function swap(uint amount0Out, uint amount1Out, address to, bytes calldata data) external;
    function skim(address to) external;
    function sync() external;

    function initialize(address, address) external;
}

// pragma solidity >=0.6.2;

interface IUniswapV2Router01 {
    function factory() external pure returns (address);
    function WETH() external pure returns (address);

    function addLiquidity(
        address tokenA,
        address tokenB,
        uint amountADesired,
        uint amountBDesired,
        uint amountAMin,
        uint amountBMin,
        address to,
        uint deadline
    ) external returns (uint amountA, uint amountB, uint liquidity);
    function addLiquidityETH(
        address token,
        uint amountTokenDesired,
        uint amountTokenMin,
        uint amountETHMin,
        address to,
        uint deadline
    ) external payable returns (uint amountToken, uint amountETH, uint liquidity);
    function removeLiquidity(
        address tokenA,
        address tokenB,
        uint liquidity,
        uint amountAMin,
        uint amountBMin,
        address to,
        uint deadline
    ) external returns (uint amountA, uint amountB);
    function removeLiquidityETH(
        address token,
        uint liquidity,
        uint amountTokenMin,
        uint amountETHMin,
        address to,
        uint deadline
    ) external returns (uint amountToken, uint amountETH);
    function removeLiquidityWithPermit(
        address tokenA,
        address tokenB,
        uint liquidity,
        uint amountAMin,
        uint amountBMin,
        address to,
        uint deadline,
        bool approveMax, uint8 v, bytes32 r, bytes32 s
    ) external returns (uint amountA, uint amountB);
    function removeLiquidityETHWithPermit(
        address token,
        uint liquidity,
        uint amountTokenMin,
        uint amountETHMin,
        address to,
        uint deadline,
        bool approveMax, uint8 v, bytes32 r, bytes32 s
    ) external returns (uint amountToken, uint amountETH);
    function swapExactTokensForTokens(
        uint amountIn,
        uint amountOutMin,
        address[] calldata path,
        address to,
        uint deadline
    ) external returns (uint[] memory amounts);
    function swapTokensForExactTokens(
        uint amountOut,
        uint amountInMax,
        address[] calldata path,
        address to,
        uint deadline
    ) external returns (uint[] memory amounts);
    function swapExactETHForTokens(uint amountOutMin, address[] calldata path, address to, uint deadline)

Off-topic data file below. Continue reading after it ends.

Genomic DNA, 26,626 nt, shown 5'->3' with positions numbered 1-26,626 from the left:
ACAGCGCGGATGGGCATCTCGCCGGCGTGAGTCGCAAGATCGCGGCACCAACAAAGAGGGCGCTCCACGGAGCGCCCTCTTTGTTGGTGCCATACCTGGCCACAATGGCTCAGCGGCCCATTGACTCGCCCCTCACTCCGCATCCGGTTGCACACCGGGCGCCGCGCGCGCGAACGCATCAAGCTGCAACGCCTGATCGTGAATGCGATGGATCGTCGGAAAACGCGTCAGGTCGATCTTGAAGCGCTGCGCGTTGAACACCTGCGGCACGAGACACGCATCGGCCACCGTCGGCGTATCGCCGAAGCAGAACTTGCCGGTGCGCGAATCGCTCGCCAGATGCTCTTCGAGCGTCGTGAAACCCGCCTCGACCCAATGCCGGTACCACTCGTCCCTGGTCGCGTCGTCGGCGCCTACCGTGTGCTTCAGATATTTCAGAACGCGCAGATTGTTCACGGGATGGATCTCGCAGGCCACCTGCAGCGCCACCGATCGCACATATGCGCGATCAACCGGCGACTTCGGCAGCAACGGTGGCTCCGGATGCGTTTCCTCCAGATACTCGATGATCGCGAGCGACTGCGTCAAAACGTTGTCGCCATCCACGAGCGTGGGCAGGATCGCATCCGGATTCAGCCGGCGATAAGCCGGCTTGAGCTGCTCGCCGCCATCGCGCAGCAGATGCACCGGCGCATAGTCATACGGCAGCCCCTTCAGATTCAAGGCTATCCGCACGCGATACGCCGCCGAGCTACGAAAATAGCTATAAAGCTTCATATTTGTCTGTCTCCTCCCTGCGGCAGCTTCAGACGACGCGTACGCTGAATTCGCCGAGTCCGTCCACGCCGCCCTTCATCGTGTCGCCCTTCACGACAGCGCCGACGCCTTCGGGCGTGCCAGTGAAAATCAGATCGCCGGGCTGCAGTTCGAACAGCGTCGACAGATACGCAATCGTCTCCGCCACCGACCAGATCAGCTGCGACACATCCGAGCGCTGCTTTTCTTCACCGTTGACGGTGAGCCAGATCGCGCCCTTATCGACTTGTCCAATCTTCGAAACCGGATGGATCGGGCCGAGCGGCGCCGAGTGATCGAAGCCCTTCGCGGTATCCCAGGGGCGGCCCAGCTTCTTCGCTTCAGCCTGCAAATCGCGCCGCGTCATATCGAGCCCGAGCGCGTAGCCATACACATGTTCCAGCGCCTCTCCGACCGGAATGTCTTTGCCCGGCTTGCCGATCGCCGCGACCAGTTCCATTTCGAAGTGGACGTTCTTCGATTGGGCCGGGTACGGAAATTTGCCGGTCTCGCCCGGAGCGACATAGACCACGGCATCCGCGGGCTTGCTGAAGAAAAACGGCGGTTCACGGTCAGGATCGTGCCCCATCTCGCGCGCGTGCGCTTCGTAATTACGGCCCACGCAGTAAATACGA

external
        payable
        returns (uint[] memory amounts);
    function swapTokensForExactETH(uint amountOut, uint amountInMax, address[] calldata path, address to, uint deadline)
        external
        returns (uint[] memory amounts);
    function swapExactTokensForETH(uint amountIn, uint amountOutMin, address[] calldata path, address to, uint deadline)
        external
        returns (uint[] memory amounts);
    function swapETHForExactTokens(uint amountOut, address[] calldata path, address to, uint deadline)
        external
        payable
        returns (uint[] memory amounts);

    function quote(uint amountA, uint reserveA, uint reserveB) external pure returns (uint amountB);
    function getAmountOut(uint amountIn, uint reserveIn, uint reserveOut) external pure returns (uint amountOut);
    function getAmountIn(uint amountOut, uint reserveIn, uint reserveOut) external pure returns (uint amountIn);
    function getAmountsOut(uint amountIn, address[] calldata path) external view returns (uint[] memory amounts);
    function getAmountsIn(uint amountOut, address[] calldata path) external view returns (uint[] memory amounts);
}

interface IUniswapV2Router02 is IUniswapV2Router01 {
    function removeLiquidityETHSupportingFeeOnTransferTokens(
        address token,
        uint liquidity,
        uint amountTokenMin,
        uint amountETHMin,
        address to,
        uint deadline
    ) external returns (uint amountETH);
    function removeLiquidityETHWithPermitSupportingFeeOnTransferTokens(
        address token,
        uint liquidity,
        uint amountTokenMin,
        uint amountETHMin,
        address to,
        uint deadline,
        bool approveMax, uint8 v, bytes32 r, bytes32 s